However, as the NPG does not show birth/death dates for Major Anson, nor does it refer to his award of the VC, it appears their research department has not yet made the connection. Two other VC winners in the painting also seem not to have not yet been identified by the NPG; Major Probyn (Sir Dighton MacNaughton Probyn (1833-1924) and Captain Watson (Sir John Watson (1829-1919) , see below.
Interestingly, a comparison of the names of the 29 men depicted in the painting, against the names of winners in the Register of the Victoria Cross, shows that only five of those depicted won the Victoria Cross during the campaign, despite 182 being awarded. Thus, the qualification for inclusion in the painting appears to be mainly birth, rather than gallantry.
The VC winners depicted in the painting and their affiliation are believed to be;
Hon Augustus Henry Archibald Anson (1835-1877) of the 84th Regiment
Thomas Henry Cavanagh (1821-1882) of the Bengal Civil Service
Sir William Peel (1824-1858), of the Royal Navy, although he won his VC in 1854 during the Crimean War
Sir Dighton MacNaughton Probyn (1833-1924) of the 2nd Punjab Cavalry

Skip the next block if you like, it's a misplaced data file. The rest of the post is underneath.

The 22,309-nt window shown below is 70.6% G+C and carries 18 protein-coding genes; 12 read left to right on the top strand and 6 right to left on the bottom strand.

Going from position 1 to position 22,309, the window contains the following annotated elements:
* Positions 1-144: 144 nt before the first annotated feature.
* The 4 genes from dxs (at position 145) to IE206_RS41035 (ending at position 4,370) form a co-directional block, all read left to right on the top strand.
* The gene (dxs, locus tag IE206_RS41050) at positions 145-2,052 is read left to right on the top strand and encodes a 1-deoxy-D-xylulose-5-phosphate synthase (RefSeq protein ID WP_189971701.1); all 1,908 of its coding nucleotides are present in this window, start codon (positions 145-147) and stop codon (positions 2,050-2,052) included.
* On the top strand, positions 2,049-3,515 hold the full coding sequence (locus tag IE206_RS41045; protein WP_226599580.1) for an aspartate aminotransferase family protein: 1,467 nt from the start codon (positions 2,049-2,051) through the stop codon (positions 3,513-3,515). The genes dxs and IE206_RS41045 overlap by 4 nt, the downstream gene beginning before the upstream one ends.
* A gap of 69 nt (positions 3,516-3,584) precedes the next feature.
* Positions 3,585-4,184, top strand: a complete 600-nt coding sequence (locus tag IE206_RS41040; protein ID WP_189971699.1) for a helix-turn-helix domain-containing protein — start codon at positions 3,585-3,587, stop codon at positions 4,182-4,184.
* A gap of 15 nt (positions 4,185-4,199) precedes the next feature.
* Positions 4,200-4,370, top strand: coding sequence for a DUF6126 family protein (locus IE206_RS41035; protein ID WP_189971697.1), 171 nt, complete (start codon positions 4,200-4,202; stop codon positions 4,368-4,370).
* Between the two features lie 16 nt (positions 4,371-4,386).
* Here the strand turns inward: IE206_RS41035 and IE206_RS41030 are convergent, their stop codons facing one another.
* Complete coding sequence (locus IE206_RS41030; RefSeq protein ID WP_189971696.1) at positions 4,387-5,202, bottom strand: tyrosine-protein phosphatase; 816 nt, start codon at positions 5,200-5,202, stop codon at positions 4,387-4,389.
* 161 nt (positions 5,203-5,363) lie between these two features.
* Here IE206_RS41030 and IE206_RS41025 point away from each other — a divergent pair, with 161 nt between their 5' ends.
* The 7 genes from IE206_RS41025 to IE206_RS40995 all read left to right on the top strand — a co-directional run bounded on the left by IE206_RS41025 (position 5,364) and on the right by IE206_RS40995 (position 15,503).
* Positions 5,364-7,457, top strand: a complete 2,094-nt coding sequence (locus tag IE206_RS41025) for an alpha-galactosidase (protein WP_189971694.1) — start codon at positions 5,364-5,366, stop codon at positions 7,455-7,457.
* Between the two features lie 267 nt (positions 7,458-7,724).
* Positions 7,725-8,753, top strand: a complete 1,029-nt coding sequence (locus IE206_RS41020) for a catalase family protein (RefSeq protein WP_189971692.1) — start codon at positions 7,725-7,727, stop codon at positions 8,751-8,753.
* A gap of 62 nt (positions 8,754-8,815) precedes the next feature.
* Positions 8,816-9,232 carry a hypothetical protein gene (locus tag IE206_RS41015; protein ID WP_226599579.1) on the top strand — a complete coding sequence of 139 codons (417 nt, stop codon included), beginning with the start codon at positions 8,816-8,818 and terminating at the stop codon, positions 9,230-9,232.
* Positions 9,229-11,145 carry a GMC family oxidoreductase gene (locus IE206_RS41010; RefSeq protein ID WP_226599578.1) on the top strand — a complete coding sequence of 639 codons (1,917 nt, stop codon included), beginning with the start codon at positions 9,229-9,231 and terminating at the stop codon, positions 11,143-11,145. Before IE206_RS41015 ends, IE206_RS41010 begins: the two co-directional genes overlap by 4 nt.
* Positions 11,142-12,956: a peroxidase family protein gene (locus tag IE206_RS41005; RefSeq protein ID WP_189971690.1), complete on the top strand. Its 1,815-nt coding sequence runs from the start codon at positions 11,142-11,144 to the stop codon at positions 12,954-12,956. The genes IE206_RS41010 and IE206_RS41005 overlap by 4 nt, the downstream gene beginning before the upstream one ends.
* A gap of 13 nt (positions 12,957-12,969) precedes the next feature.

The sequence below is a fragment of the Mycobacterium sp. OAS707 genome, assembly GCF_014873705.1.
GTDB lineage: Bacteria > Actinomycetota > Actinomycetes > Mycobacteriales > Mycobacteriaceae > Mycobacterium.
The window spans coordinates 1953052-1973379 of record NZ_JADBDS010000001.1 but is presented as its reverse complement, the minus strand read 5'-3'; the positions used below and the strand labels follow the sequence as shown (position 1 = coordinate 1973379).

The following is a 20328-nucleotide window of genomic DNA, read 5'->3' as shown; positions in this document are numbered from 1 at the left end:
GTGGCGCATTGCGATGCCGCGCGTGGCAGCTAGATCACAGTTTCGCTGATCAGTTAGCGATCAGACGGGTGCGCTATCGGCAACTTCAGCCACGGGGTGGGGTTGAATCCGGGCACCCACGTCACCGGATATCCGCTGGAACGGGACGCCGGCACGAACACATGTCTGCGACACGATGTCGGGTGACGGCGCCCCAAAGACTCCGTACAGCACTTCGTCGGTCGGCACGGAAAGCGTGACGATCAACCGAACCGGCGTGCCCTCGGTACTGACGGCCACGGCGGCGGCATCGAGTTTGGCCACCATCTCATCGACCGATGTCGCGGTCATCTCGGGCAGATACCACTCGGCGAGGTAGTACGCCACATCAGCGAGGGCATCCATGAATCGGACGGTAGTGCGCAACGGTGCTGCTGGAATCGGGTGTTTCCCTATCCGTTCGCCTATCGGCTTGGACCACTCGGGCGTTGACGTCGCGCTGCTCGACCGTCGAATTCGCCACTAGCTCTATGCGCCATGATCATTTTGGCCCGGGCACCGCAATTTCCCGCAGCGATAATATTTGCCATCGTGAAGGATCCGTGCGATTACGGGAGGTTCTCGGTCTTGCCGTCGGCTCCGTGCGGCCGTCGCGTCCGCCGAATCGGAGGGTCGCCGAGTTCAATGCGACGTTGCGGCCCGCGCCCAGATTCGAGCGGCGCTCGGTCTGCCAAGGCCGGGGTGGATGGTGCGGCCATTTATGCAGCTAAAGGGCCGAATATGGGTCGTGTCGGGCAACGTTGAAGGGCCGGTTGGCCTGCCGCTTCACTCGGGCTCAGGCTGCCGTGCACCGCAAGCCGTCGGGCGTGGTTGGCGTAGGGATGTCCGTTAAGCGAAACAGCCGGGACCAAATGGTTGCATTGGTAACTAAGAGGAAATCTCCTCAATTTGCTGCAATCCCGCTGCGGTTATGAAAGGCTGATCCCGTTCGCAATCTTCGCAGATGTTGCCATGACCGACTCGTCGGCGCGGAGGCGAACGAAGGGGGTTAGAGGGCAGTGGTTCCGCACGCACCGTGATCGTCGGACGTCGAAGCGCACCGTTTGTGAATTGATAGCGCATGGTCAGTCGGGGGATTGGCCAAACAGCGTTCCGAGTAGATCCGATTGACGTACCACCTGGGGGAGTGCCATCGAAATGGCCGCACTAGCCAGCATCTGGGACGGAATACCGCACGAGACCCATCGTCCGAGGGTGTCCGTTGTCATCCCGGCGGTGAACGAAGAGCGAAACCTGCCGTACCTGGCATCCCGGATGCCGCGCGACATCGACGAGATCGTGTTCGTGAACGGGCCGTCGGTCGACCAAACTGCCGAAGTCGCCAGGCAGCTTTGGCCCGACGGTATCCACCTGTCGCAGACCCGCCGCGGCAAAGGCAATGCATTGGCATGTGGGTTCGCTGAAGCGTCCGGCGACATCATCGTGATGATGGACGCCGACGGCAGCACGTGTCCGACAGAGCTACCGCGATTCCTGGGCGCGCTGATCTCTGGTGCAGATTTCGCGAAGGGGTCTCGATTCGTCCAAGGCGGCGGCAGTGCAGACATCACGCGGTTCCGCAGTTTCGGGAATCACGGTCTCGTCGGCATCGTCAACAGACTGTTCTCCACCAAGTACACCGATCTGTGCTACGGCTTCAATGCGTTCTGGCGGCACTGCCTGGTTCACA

Frederick Sleigh Roberts, 1st Earl Roberts (1832-1914) of the Bengal Artillery
Sir John Watson (1829-1919) of the 1st Punjab Cavalry
One other VC winner not in the painting, but who may cause confusion is Sir Henry Marsham Havelock VC. The painting is said to include Sir Henry Havelock Bt (1795-1857) who died of dysentery at Lucknow on 24 November, a week after the Relief. However Sir Henry Marsham Havelock (1830-1897) won a VC at the Relief of Lucknow. Closer inspection of the painting should confirm it is the elder of the two who is actually depicted.
From the above analysis, it appears that Anson was the only infantry officer to both win a Victoria Cross, and be depicted in the painting, "The Relief of Lucknow".